It takes a while to get in to Zombie Vikings, and not just from an enjoyment point of view; it literally takes a while to get in to. Several minutes are spent smashing your way through crates, listening to terribly funny (no, actually it’s just terrible) dialogue before a single enemy is encountered. This seems odd for a genre of game that is renowned for being a reliable bastion of quick, pick-up-and-play entertainment. Taking time to get in to the action feels like a misstep from the start.
Developed by Zoink! (they who made Stick it to the Man), Zombie Vikings is a simple 2D side-scrolling beat-em-up. The premise is a straightforward one: Loki, the trickster God of Norse mythology has stolen Odin’s eye. Thor and the other Gods of Asgard are too busy partying to help and so the now completely blind Odin makes a desperate move to rescue his eye by summoning some of legend’s most fearsome Vikings from the dead.
What follows is a trip through various arenas, accompanied by pop culture references in the whip-quick dialogue. Our four un-dead heroes are Gunborg, a huge Scandanavian battleaxe, Seagurd, an old sea-fearing pirate inexplicably fused with an octopus, Hedgy who vomits skulls that are actually bombs and Caw-kaa, a woman raised by crows.
Each Viking has their own unique special moves; for example Caw-kaa’s move allows her to swoop down onto enemies to inflict large amounts of damage. Gunborg, the undead walking tank, can inflate her muscles to such an extent that she explodes causing damage to all enemies in her vicinity, but also damaging herself in the process. Seagurd uses his symbiote octopus to spit ink at enemies or throw them across the map. All of the moves are fun to use, but take a little time to charge up, and at times the amount of enemies swarming you makes this difficult. Certain Vikings are required to be able to complete specific levels, which allows players to experience how each one handles.
Combat for the most part is straightforward, with a normal and hard attack and two special moves for each character. Veterans of this genre will quickly find their rhythm, timing blocks and counters with ease. The key is to find space to execute your powerful special moves.
Like most games of this type, Zombie Vikings is best played with another person. Playing the single player is perfectly possible, but it does become a bit of a chore. The characters don’t appear to have any core statistics; there is no leveling, you are not fighting for experience points, merely hacking and slashing your way through each area to amass coins to purchase weapons that are more there for aesthetics than practicality. Some weapons can be won in side-quests which do appear to have additional perks – a cat on a stick, for example, that will lash out it’s claws at enemies from time to time. Runes do add a further dimension, and playing with an additional person brings some tactics in to play. Runes can increase the potency of your zombie vomit, or increase your health or improve your regeneration over time. There are even runes that are specific to each character.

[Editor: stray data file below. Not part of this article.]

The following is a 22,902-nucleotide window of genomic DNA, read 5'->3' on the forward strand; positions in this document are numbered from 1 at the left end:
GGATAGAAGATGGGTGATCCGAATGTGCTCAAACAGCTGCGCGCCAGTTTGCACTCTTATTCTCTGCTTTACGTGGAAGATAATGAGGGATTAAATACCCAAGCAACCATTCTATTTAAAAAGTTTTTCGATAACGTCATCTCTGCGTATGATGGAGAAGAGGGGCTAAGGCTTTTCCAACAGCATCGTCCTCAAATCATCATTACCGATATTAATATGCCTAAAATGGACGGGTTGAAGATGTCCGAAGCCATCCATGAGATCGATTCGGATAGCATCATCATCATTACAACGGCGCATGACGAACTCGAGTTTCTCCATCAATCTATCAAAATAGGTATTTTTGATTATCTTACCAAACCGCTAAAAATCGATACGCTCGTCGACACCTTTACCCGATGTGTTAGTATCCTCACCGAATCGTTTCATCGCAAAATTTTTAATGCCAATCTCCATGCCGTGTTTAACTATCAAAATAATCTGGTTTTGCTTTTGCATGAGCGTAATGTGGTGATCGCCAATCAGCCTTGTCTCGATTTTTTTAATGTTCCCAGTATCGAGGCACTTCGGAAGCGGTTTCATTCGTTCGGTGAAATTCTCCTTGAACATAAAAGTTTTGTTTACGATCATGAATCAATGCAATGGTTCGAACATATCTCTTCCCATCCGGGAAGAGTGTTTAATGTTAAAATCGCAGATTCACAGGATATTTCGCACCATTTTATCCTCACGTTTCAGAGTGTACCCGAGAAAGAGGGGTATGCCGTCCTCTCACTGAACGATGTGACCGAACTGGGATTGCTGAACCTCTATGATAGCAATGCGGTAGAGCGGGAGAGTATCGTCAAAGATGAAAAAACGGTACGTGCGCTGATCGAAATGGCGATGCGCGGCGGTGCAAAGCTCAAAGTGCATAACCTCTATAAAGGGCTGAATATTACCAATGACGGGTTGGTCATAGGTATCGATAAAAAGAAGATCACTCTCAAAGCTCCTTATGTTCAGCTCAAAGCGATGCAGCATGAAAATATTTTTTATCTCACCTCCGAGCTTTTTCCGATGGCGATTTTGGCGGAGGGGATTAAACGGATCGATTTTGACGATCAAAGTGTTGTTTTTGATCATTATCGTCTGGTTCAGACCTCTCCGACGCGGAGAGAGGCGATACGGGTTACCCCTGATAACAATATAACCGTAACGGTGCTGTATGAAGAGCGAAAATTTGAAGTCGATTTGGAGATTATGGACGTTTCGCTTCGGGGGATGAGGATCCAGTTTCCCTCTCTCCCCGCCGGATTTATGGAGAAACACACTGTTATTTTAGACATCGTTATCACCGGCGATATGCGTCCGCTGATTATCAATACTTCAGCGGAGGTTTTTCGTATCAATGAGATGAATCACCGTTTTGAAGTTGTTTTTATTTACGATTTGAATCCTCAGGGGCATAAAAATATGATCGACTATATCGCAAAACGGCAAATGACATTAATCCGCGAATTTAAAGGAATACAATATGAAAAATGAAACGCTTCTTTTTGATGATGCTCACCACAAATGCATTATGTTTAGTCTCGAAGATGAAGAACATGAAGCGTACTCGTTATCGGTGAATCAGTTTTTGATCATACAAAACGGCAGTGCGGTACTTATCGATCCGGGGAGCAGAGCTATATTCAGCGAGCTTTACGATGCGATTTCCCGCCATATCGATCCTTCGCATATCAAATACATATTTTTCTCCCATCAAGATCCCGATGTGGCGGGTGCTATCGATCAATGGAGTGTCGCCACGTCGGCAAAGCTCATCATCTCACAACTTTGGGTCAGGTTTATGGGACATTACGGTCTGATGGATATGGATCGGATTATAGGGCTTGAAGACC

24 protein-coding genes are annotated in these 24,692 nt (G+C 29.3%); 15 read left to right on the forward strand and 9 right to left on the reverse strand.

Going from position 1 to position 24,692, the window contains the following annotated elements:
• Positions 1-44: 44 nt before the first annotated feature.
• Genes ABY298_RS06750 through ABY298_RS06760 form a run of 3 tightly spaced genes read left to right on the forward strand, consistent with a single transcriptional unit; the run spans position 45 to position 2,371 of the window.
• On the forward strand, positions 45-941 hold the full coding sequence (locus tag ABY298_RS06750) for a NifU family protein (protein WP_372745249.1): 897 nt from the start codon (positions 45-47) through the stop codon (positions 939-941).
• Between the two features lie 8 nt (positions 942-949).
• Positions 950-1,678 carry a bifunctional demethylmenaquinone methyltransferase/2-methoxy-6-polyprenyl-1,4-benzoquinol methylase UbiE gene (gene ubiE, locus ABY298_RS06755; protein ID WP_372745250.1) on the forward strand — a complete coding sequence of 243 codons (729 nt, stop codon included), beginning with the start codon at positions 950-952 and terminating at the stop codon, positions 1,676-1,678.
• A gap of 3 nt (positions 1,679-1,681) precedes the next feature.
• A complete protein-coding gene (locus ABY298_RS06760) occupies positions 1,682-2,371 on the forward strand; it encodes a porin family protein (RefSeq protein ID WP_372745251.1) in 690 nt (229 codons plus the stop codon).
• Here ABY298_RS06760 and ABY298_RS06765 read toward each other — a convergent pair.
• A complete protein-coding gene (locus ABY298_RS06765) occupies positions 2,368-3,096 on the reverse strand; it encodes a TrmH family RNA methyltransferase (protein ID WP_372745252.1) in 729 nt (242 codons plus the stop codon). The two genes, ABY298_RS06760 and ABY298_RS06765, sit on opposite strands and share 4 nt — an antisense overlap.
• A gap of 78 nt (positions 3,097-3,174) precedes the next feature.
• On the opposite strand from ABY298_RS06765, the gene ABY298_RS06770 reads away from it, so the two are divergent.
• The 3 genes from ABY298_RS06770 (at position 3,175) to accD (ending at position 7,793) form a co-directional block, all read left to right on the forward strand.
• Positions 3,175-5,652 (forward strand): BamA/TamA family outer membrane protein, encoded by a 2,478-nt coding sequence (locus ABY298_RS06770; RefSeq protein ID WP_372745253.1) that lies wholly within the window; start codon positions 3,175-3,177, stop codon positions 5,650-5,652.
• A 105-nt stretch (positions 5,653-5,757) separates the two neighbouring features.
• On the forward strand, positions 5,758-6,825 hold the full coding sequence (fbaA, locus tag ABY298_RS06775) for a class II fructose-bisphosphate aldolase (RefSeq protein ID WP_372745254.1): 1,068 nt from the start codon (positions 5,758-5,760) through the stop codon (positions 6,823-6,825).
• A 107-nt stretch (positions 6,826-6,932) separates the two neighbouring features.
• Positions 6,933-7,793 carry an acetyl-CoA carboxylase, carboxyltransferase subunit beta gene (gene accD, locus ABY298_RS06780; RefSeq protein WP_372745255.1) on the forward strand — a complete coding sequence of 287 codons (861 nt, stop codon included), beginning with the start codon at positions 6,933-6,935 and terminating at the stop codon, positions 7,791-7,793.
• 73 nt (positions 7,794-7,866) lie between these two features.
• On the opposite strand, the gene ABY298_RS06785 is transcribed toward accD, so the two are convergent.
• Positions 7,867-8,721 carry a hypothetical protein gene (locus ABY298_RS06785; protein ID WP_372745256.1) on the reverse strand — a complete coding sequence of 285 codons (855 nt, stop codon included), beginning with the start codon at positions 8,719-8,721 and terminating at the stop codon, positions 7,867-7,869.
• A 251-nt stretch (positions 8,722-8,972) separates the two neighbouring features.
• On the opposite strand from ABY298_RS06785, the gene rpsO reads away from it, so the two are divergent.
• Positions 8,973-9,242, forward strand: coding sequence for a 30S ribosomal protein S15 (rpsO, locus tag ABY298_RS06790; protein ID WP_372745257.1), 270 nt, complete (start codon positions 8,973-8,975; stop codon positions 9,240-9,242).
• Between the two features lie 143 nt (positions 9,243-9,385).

The lack of character leveling feels like a mistake. There is no driver to replay levels as your character’s strength will not improve with repeat play. The only marker of your progress is the amount of coins you earn, but you do not keep these if the end of level boss kills you and you have to start back at a checkpoint. This has the effect of making the die, repeat, die element more tedious than joyful, more pointless than purposeful.
Playing with another person is both cooperative and competitive. Players work together to take down enemies and collect coins. At the end of a level a score counter details damage dealt, enemies killed and coins amassed with a “winner” for that level announced. At the conclusion of a side-quest there is also a duel to win the specific weapon reward. Both of these make for good bragging rights among your friends.
It’s clear that humour has been a design feature in the game, with both the character animation and the dialogue aiming for the laughs. The dialogue feels a little hit and miss with some genuinely groan-inducing lines at times – “I’m going to put this on Instagram with a really bad filter” an early Boss shouts. It’s a wonder that the characters’ eyes don’t roll so far back in to their heads that they fall out, I know mine nearly did. Thankfully, the cardboard cut-out characters are animated beautifully. Seagurd in particular is a lot of fun to play, his character skipping through the levels with what can only be described as gay abandon, his octopus appendage swaying in the breeze.
Zombie Vikings is a fun, if unremarkable addition to the 2D beat-em-up stable. It has four distinct characters to learn and master with the roles of each becoming apparent the more you play. It is a shame that the game doesn’t really lend itself to the lone player, however cooperative play definitely lifts the game from blandness and the quest for more ridiculous weapons is enough to keep you playing through to the conclusion.
The dialogue, while cringe-worthy, is amusing in its naffness, and it’s clear that Zoink have had a lot of fun creating the environments and characters you encounter. It won’t become a classic in the way that some recent iterations of this genre have – Castle Crashers, for example – which is partly down to the lack of any real character progression, but it’s certainly a game to while away a few hours heckling your buddies for their lack of button-mashing prowess.
Great to play with friends.
Simple combat mechanic.
Not much fun playing solo.